Gladys Knight At The Rocksino
November 11th, 2018
I think I can safely say that the word "legend" is an overused word in our popular lexicon. "Genius" and "amazing" are also two words that have been used to describe so many things that are neither genius or amazing. In the last few decades they've become the hyperbolic substitutes for ordinary, every day occurrences. For instance, Kanye West is neither a genius or amazing. See what I'm getting at?
Well, Saturday night saw a legend return to Northeast Ohio minus, unfortunately, the backup band that accompanied her on her amazing journey through the last fifty-plus years of her career. Made famous by Motown Records, Gladys Knight took the nearly-sold out Hard Rock Rocksino crowd through her tenure in the music business. Supported by a nine-piece outfit, including three backup vocalists, the 74-year old Atlanta-born songstress took to the stage sporting her ever-present, million-watt smile. Offering a fourteen-tune set, she projected a motif of "love" throughout the evening. Whether it was the pursuit of love, its loss, or being smack-dab in the middle of it, Knight mentioned the concept several times through the ninety-minute show.
Known as the lead singer for The Pips, the members of her backup band (and, largely, members of her immediate family) have long since retired and been replaced by a dynamic set of younger musicians. She joked, while dueting on "If I Were Your Woman" with a much, much younger man, that she couldn't quite sell the May-December thing anymore. But the youth didn't make her appear older; if anything it showed how timeless both her voice and the songs she offered were. And that voice of hers? She sounded fantastic; sporting an uncanny ability to hit whatever higher notes the tunes required, even if she had to contort her face into a maniacal expression now and then.
One thing that Ms. Knight has always been able to do, effortlessly, is to take a song either written for someone else or attached closely to a certain artist and make it her own. "Memories," from the 1973 film The Way We Were, has been linked to Barbra Streisand since the film and song were released. Knight, unafraid of doing a possible injustice to such an iconic tune, took it and made it her own. Her inflection and phrasing, although different than what we've been used to hearing on the Streisand version, was fantastic.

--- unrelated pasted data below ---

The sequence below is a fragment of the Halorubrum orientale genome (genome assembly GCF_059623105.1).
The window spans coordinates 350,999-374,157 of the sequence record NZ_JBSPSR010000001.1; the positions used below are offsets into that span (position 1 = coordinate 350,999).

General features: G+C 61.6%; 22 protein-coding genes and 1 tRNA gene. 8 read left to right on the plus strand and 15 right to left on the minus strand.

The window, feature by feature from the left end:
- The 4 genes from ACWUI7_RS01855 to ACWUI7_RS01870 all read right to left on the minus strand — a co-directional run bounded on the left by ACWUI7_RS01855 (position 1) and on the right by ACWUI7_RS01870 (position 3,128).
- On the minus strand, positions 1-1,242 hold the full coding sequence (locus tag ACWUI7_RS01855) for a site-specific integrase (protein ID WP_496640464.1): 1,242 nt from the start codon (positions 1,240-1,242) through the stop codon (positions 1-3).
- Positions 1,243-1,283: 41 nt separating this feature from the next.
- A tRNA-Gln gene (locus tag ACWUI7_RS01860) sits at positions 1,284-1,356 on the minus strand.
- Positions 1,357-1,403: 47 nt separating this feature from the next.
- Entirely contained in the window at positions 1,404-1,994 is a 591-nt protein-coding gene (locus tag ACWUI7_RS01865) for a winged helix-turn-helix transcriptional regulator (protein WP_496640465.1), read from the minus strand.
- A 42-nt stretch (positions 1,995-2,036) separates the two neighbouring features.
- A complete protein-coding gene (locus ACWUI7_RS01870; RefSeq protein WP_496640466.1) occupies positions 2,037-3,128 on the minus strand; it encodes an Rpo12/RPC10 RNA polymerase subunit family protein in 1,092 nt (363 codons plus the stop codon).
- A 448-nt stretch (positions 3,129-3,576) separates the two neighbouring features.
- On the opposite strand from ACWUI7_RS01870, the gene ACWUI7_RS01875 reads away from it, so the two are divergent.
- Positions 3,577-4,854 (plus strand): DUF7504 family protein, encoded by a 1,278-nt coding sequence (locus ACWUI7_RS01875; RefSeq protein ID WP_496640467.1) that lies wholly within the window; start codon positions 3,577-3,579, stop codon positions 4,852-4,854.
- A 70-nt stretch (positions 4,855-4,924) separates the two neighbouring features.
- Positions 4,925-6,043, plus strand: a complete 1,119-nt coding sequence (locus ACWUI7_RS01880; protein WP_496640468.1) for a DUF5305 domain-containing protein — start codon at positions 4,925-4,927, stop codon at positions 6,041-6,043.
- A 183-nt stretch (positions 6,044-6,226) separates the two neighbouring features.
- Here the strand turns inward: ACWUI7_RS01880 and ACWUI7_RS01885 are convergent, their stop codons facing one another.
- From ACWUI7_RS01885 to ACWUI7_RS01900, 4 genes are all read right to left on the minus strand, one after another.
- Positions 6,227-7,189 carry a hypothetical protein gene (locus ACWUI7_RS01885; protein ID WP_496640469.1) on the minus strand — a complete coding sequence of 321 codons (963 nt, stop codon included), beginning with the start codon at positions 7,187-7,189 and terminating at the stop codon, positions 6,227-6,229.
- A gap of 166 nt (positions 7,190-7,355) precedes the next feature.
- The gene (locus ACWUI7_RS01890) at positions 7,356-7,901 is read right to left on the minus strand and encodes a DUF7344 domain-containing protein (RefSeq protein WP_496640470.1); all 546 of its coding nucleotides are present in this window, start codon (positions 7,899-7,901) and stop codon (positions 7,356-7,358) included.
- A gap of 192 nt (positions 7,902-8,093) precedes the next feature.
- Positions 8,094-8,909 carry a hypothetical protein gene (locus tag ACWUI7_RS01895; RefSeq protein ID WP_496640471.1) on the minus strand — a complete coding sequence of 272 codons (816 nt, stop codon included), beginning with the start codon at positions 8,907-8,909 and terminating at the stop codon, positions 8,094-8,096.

Perhaps the highlight of the night (outside, of course, her encore rendition of "Midnight Train to Georgia) was a snappy cover of the Gershwin Brothers' "Someone To Watch Over Me." Her phrasing and syncopation took the tune into a new direction; it was a refreshing version of a ballad that's been covered by everyone from Ella Fitzgerald to Susan Boyle.
Stopping for a momentary breather, Knight told a backstory on the band's early success: Her new producer was struggling to get The Pips on the charts. Approaching Ms. Knight and the band in 1967, he excitedly said he had a song that they had to record immediately. They got to Motown's most prestigious recording studio, Studio A, and kicked out Motown's most famous star to lay down the record. With a wink and a smile, she relayed that The Pips booted Smokey Robinson out of the studio so they could cut "I Heard It Through The Grapevine." Pre-dating the more well-known Marvin Gaye version (and the CCR cover in 1971), she said that her version was the best-selling single of 1967.
Showing a versatility and a willingness to move a bit out of her vocal wheelhouse, Ms. Knight offered a few contemporary covers. Offering a wispy retelling of Bobby Brown's "My Prerogative" early in the set, she then surprised the audience with a rendition of Sam Smith's "Stay With Me."
Saving the tune that everyone was waiting to hear, the band encored with "Midnight Train to Georgia." Not leaving the stage before the final song, Ms. Knight introduced the cadre she had assembled to replace The Pips during the song. Towards the end of the last verse, she flashed that beaming mega-watter of a smile, and bid us all goodnight.
And with that, an amazing show came to an end. Not genius, perhaps, but pretty damn close. Legendary?
Photos and Review by Brian M. Lumley